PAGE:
This article was originally written for Terrascape, a travel magazine where I write a monthly column on photography.
As photographers, we often travel far and wide in search of beautiful subjects. We take time off from our schedules to visit mountains, beaches, wildlife sanctuaries and other places where we find enough photography opportunities to come back with memory card full of appealing images. While it is a good effort in discovering a fulfilling hobby and grow our expertise in photography, there comes a time when we should move to the next level. One such avenue beyond making beautiful images is to work on making your photography contribute to the society, focus on documentation that helps in someway to make life better for people around us.
When I propose this to photographers around me, the first question I get is – ‘how do we get started?’ It is not always easy to become a one man army that goes around with a camera to change the world. But it is always possible to join people who are already at work in making a better world.
A good start can be made by approaching NGOs in your neighbourhood. From my past experiences, more often than not, non-governmental organizations tend to be working with very limited in resources. They have their hands full working on their cause and have little time for documenting their work and spreading the word about what they are doing. But documentation is important for them to spread awareness of what they are doing and go back to funding sources who need a good understanding of the work being done. This is where you can pitch in, with your camera.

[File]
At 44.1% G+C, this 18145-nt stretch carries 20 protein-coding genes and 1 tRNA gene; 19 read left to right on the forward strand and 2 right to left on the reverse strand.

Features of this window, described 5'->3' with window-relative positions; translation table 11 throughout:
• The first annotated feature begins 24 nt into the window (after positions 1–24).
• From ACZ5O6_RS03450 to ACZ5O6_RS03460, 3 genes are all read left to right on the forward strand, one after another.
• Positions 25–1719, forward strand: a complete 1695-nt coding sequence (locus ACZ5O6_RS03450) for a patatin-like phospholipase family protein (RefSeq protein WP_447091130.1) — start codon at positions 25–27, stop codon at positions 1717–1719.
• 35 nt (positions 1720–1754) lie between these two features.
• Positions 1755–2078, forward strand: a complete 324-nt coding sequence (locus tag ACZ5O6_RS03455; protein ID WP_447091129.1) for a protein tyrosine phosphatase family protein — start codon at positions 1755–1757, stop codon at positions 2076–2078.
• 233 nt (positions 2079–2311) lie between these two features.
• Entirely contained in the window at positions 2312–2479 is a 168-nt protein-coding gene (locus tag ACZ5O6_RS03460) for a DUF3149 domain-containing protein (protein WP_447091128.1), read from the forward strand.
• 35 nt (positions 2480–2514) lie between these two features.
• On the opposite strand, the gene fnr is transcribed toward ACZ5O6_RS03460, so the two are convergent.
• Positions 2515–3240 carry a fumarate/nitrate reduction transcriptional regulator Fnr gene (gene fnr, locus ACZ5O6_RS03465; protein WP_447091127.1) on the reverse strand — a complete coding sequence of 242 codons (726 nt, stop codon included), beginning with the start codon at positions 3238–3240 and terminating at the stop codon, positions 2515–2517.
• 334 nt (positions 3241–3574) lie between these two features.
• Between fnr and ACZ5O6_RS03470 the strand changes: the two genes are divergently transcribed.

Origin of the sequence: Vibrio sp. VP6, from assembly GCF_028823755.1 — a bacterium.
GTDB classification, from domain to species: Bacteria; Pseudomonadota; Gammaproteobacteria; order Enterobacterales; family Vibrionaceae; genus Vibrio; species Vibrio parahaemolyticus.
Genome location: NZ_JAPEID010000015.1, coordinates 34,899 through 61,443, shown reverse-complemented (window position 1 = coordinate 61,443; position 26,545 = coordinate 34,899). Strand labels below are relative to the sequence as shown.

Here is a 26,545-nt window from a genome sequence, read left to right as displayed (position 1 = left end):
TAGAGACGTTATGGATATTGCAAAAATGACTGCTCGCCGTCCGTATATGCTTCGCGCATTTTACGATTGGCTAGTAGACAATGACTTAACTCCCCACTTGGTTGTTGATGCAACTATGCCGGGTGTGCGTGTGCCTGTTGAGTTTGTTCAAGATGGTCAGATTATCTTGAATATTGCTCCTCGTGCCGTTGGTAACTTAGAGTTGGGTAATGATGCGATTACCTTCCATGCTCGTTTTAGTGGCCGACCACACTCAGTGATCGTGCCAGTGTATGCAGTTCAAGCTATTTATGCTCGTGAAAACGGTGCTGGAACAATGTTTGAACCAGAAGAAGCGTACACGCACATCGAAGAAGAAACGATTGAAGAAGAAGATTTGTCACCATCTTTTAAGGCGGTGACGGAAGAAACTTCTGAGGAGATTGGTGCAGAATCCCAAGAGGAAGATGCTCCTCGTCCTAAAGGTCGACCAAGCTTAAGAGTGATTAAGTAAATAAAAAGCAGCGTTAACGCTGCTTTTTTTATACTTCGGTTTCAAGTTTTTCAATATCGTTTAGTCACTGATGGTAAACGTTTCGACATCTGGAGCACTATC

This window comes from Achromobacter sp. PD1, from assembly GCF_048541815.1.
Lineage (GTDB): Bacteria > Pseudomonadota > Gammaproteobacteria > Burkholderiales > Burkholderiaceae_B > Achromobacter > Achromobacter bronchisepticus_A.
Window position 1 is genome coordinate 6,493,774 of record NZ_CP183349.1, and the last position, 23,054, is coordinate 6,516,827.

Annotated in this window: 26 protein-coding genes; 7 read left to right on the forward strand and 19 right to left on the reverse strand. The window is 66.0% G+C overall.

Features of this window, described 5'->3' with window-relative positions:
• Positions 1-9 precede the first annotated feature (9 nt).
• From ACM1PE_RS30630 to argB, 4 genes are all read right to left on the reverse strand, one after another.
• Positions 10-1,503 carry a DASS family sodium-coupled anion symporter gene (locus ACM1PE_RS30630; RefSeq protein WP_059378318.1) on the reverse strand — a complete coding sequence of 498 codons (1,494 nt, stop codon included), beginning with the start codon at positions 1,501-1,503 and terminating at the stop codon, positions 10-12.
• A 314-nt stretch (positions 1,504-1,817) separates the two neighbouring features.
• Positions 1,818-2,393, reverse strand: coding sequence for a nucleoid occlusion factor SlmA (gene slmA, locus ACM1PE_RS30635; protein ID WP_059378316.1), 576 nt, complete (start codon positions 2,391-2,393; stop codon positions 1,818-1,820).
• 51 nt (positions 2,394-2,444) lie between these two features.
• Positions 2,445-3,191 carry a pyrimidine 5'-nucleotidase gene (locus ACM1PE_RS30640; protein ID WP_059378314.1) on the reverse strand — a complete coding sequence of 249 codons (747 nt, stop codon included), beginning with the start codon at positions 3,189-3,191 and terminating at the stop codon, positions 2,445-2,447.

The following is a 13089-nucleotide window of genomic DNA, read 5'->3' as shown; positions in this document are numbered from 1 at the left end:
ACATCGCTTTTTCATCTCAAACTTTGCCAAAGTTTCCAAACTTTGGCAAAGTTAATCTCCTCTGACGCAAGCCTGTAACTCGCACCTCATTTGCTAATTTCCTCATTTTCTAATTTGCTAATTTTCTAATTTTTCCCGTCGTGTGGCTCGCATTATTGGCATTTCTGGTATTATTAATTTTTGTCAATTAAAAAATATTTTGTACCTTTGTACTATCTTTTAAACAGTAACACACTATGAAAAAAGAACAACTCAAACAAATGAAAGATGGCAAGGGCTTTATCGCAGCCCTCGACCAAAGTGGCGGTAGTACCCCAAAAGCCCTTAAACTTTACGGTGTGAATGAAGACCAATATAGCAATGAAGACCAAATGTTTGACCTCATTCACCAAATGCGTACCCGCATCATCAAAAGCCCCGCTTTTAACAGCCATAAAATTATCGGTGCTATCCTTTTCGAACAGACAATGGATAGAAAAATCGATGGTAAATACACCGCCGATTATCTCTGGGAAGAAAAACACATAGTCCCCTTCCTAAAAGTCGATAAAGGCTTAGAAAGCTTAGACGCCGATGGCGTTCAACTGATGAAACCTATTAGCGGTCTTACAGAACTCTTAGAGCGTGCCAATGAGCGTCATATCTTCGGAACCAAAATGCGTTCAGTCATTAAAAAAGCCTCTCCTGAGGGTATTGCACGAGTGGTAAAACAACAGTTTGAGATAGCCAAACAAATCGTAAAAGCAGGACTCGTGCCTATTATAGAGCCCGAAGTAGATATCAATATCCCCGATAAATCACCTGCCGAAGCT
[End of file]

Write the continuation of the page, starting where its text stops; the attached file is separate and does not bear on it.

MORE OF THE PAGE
Approach a non-governmental organization that is doing some good work in your area and offer to do a visual documentation of their work. More often than not, they will be happy to accept an offer of help. To begin with, try to find an organization that you may be already familiar with. This helps you in quickly understanding the work that they are doing and merge with the flow of their activities.
When you eventually start working with an organization, be prepared to work for months together without expecting any immediate rewards. You may choose to dedicate time whenever you have a bandwidth available, but stick with an organization or one project until you have a body of high quality work that tells a story of their efforts very effectively. At the end of it, you will see that this work is far more fulfilling compared to making images that only have a visual appeal.